I feel like this song was, for many American children, an introduction to Deep Thinking. Even at age 8 or 9 you heard this and thought something like, “There is some essential yearning and sadness and an essential sense of loss in life that we can’t escape, though many things are also beautiful and happy and the power of love and human connection is very real,” even if your mind didn’t yet have all these words in that order.
Steve Reich can talk a mile. The most amusing, Reich-splaining part of this interview is him talking about how, exactly, he was influenced by jazz.:
Yeah, sure, all jazz is improvisation. What I’m saying is what jazz is for me is yes, improvisation is a big part of it, I understand that and I’m just not a very good improviser and I’m not interested in improvisation at all, but I understand that it’s a very, very important part of music. What interests me in jazz is the feel of jazz, the tones of jazz, the gestures of jazz, the way John Coltrane sounds as opposed to some classical saxophone is like two different universes. I’ve had a tremendous influence where, when I was a kid I took piano lessons, but it wasn’t until the age of 14—when I was a kid before the age of 14 I never heard a note of music before 1750, I never heard a note of music after Wagner, and I never heard any real jazz, I heard you know, pop music and all kinds of Broadway shows and that kind of stuff. But at the age of 14 for the first time I heard the The Rite of Spring, the 5th Brandenburg Concerto, and Miles Davis, Charlie Parker, and the drummer Kenny Clarke and I decided I want to be Kenny Clarke and I started studying percussion at the age of 14. I studied with Roland Kohloff, who was the local great drummer and later became the timpanist with the New York Philharmonic, and I remained a drummer ever since. And so hence all the percussion in my group. And I went down to hear Miles Davis and Kenny Clarke and Thelonious Monk and Horace Silver and Art Blakey and the Jazz Messengers and all those groups started when I was 14 years old, on through high school, on through college when I got to Juilliard and continued doing it, and I started listening particularly to John Coltrane.
I got out to the West Coast and I was studying with Luciano Berio during the day, and every time he was in town I would go to hear John Coltrane at night. Now what was it I learned, improvisation? No, forget about it. What I learned was this: John Coltrane could play for half an hour on one harmony. Think of the album, or if you don’t think of it, go out and buy it or steal it whatever, called “Africa Brass”. Do you know it? “Africa Brass” is 17 minutes and it’s all on the low E of the double bass. So if you go to a jazz musician and say ‘hey man, what are the harmonic changes of “Africa Brass” – “This is E” “well what changes?”.”E for 17 minutes!” “Well that sounds strange, how are you going to play one harmony for 17 minutes?” Well I’ll tell you how: you have incredible melodic invention from Coltrane himself, who’s either playing gorgeous melodies or screaming noise through his horn, you have incredible timbral variety because he was working with another great jazz musician Eric Dolphy, who arranged all the brass in the “Africa Brass” and part of it was french horn, which sounded like elephants coming through the jungle. He also was working with Elvin Jones, who as you may know, is a drummer who sounds like he’s two or three or four drummers all at once. If you have rhythmic complexity, timbral variety and melodic invention, then you can stay put on a single harmony for half an hour, and it’s fascinating, it’s fantastic, it gives it more intensity because you’re focused on these other things. And in a funny way my piece “Drumming” doesn’t sound like “Africa Brass”. I didn’t even think about “Africa Brass”, but really it syncs the exact same way. There’s one slight change of key in the glock section, but basically it’s in six sharps for an hour. It doesn’t change. Because of the rhythmic complexity in the drums, the complete change of timbre into marimbas, and the rhythmic complexity and the melodic invention of the women’s voices and then the complete change of timbre into glockenspiel and the melodies in the flutes and piccolo and whistling, and then the complete change of timbre to all those instruments playing together you can listen to one key for an hour and enjoy it. So my interest in jazz is in gestures, the way Kenny Clarke could make an entire band sort of float in a magical way I never heard in any classical music, and the gesture of tones, the style of playing, THAT’S what I loved about jazz.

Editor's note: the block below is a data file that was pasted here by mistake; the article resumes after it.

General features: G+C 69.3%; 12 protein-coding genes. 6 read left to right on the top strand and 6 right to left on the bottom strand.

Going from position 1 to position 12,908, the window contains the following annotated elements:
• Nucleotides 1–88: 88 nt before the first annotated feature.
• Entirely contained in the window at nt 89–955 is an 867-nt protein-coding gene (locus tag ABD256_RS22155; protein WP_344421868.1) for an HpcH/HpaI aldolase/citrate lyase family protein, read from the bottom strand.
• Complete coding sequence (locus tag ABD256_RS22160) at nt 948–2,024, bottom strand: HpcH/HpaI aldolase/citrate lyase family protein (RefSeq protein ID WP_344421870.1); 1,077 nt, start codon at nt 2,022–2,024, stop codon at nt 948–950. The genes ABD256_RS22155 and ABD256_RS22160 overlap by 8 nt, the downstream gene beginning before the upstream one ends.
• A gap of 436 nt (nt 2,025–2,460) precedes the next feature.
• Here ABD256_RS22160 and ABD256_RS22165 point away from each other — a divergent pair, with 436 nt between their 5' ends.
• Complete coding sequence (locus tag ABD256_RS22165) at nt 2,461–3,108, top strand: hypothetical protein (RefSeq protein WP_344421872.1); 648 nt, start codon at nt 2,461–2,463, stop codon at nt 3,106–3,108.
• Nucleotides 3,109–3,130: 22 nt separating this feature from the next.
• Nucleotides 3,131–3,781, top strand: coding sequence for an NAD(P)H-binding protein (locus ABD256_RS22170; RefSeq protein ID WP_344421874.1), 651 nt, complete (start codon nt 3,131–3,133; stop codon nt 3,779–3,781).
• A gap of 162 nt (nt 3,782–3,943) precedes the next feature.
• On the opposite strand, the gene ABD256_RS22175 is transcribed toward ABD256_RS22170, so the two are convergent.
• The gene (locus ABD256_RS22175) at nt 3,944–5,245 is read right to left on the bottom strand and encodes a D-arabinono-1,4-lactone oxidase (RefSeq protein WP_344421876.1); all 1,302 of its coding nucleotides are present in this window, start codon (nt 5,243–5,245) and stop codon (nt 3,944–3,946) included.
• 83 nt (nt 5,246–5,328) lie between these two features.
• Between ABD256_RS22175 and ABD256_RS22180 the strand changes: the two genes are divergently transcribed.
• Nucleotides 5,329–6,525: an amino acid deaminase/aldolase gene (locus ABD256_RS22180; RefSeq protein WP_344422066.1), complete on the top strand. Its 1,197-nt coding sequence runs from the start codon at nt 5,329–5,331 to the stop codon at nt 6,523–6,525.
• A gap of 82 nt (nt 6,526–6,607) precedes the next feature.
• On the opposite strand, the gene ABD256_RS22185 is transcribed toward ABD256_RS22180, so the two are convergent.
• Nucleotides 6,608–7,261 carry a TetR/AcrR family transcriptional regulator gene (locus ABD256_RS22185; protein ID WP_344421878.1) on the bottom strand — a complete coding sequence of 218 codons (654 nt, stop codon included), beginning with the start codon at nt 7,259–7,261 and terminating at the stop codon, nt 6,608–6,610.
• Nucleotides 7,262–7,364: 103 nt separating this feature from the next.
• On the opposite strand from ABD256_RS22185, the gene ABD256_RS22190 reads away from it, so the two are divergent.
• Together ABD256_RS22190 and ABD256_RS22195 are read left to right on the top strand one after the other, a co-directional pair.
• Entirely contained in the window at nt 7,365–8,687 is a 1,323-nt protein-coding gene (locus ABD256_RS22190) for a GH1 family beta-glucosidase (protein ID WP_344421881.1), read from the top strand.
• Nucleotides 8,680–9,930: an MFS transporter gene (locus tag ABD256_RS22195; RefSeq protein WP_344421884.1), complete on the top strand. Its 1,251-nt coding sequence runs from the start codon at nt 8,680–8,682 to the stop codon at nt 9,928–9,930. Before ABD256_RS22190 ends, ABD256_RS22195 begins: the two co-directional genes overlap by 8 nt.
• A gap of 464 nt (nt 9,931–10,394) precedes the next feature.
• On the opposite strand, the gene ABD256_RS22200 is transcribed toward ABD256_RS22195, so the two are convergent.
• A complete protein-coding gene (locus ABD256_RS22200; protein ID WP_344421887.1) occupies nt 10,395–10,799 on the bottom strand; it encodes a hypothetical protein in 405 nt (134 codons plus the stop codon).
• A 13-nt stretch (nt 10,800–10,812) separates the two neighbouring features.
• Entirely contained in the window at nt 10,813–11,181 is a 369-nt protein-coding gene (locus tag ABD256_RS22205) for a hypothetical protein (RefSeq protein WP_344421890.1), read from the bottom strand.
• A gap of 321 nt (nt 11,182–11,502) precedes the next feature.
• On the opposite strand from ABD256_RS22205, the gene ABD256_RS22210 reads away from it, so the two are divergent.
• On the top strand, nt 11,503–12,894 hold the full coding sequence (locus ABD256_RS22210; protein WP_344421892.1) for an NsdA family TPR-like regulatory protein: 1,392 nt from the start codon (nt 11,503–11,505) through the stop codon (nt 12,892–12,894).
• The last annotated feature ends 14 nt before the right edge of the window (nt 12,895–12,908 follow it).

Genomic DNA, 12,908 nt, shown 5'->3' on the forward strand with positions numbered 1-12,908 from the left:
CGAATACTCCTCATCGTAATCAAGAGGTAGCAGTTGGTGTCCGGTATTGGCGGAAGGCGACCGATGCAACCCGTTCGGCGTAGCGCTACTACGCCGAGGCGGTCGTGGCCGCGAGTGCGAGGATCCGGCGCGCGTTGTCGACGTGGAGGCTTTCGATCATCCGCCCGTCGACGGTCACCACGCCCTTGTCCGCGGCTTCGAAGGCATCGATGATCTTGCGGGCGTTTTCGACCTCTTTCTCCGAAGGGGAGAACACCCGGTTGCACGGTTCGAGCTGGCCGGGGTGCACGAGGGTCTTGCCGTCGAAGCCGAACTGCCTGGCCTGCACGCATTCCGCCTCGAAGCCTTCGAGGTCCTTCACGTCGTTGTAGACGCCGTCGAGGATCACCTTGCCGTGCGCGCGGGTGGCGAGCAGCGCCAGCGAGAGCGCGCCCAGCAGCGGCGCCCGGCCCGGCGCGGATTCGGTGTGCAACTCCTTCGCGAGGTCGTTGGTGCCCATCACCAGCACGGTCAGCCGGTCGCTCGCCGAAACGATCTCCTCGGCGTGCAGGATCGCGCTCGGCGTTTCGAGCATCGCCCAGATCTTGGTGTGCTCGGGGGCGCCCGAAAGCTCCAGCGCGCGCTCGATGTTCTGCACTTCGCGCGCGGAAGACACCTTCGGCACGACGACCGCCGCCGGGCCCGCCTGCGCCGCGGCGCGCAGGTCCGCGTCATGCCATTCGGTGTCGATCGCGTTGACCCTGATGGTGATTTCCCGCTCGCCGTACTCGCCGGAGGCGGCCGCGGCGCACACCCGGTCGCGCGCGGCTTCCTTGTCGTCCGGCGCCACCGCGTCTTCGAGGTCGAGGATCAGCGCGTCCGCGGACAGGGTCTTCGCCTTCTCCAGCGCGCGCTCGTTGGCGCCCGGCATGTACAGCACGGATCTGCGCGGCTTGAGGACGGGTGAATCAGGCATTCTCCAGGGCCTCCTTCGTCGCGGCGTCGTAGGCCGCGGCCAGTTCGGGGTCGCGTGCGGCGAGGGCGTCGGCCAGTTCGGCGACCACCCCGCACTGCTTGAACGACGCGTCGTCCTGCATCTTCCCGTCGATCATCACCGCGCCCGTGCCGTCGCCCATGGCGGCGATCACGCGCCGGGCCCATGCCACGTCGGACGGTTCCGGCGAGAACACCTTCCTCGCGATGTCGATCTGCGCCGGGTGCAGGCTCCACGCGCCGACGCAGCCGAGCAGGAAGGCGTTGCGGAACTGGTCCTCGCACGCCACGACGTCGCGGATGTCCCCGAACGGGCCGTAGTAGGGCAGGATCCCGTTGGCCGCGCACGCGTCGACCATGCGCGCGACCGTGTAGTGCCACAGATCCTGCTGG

He also closes talking about his Radiohead piece and a great rant about artists getting expensed out of NYC. Filed under: Steve Reich.